At a basic level, nearly every piece at FanGraphs represents an attempt to answer a question. What is the value of an opt-out in a contract? Why do the Brewers continue to fare so poorly in the projected standings? How do people behave in the eighth inning of a spring-training game? Those were the questions asked, either explicitly or implicitly, by Jeff Sullivan, Jay Jaffe, and Meg Rowley just yesterday.
This piece also begins with question — probably one that has occurred to a number of readers. It concerns how we evaluate pitchers and how best to evaluate pitchers. I’ll present the question momentarily. First, a bit of background.
Fielding Independent Pitching, or FIP, is a well-known tool for estimating ERA. FIP attempts to isolate a pitcher’s contribution to run-prevention. It also serves as a better predictor of future ERA than ERA itself. The formula for FIP is elegant, including just three variables: strikeouts, walks, and homers. It does not include balls in play. That said, one would be mistaken for assuming that FIP excludes any kind of measurement for what happens when the bat hits the ball. Let this be a gentle reminder that home runs both (a) are a type of batted ball and (b) represent a major component of FIP. There is, in other words, some consideration of contact quality in FIP.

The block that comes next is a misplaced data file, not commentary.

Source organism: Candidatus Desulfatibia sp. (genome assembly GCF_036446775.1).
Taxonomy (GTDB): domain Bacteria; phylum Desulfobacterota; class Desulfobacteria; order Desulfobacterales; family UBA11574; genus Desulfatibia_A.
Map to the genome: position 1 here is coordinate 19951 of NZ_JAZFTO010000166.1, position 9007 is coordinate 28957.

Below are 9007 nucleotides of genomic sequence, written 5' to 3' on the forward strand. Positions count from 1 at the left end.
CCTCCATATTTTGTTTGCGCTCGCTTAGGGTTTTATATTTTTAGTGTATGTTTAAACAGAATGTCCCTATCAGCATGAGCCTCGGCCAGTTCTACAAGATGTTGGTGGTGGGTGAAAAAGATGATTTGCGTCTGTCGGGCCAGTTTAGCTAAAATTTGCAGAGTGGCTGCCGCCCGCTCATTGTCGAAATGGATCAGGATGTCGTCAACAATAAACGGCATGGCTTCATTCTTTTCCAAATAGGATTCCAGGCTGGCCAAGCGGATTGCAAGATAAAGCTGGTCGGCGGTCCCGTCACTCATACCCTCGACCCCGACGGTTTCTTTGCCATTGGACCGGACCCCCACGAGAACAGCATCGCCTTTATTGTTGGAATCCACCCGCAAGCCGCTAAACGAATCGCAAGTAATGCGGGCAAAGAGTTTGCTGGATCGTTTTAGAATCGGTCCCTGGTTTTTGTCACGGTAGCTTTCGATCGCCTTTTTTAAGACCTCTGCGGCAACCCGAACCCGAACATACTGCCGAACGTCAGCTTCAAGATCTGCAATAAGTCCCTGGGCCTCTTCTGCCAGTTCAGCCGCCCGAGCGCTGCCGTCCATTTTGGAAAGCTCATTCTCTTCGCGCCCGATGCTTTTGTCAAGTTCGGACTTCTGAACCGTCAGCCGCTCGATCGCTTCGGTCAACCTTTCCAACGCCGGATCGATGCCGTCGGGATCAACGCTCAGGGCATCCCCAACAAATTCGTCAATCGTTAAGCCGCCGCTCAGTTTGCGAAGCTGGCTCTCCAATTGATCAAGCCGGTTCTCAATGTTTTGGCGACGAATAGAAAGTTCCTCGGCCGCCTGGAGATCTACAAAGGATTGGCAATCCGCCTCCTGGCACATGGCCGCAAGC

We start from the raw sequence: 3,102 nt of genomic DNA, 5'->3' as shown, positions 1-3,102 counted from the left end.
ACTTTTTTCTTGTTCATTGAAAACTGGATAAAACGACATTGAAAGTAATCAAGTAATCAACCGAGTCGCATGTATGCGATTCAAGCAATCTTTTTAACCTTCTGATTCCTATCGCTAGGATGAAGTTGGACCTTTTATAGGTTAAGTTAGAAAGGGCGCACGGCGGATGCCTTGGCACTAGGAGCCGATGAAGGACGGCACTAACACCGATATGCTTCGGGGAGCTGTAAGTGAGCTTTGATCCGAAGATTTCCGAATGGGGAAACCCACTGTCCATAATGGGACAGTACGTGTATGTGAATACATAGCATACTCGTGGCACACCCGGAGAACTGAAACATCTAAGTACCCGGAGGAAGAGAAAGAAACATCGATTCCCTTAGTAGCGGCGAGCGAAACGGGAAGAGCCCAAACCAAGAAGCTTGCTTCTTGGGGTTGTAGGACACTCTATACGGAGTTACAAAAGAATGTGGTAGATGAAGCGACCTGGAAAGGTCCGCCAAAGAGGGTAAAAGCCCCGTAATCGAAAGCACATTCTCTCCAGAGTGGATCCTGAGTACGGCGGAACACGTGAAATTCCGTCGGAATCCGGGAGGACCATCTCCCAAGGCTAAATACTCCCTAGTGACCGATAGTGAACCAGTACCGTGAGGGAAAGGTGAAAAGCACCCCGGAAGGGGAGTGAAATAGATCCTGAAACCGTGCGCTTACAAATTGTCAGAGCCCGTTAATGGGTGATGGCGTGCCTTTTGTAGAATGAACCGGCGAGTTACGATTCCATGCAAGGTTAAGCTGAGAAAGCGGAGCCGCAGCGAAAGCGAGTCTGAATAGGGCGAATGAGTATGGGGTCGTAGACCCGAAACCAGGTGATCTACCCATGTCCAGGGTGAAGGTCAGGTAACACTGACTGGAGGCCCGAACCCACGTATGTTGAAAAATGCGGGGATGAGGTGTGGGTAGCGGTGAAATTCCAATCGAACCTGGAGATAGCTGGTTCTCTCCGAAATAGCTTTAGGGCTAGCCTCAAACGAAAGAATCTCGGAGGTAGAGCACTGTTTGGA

Expected wOBA, or xwOBA, is a newer metric, the product of Statcast data. xwOBA is calculated with run-value estimates derived from exit velocity and launch angle. Basically, xwOBA calculates the average run value of every batted ball for a hitter (or allowed by a pitcher), adds in the defense-independent numbers, and arrives as a wOBA-like figure. The advantage of xwOBA is that it removes the variance of batted-ball results and uses a “Platonic” value instead.
The introduction of Statcast’s batted-ball data is exciting and seems like it might help to better isolate a pitcher’s contributions. But does it? This is where I was compelled to ask my own, relatively simple question — namely, is xwOBA better for assessing pitcher performance than the more traditional FIP? What I found, however, is that the answer isn’t so simple.
The differences between FIP and xwOBA, as well as the similarities, deserve some exploration.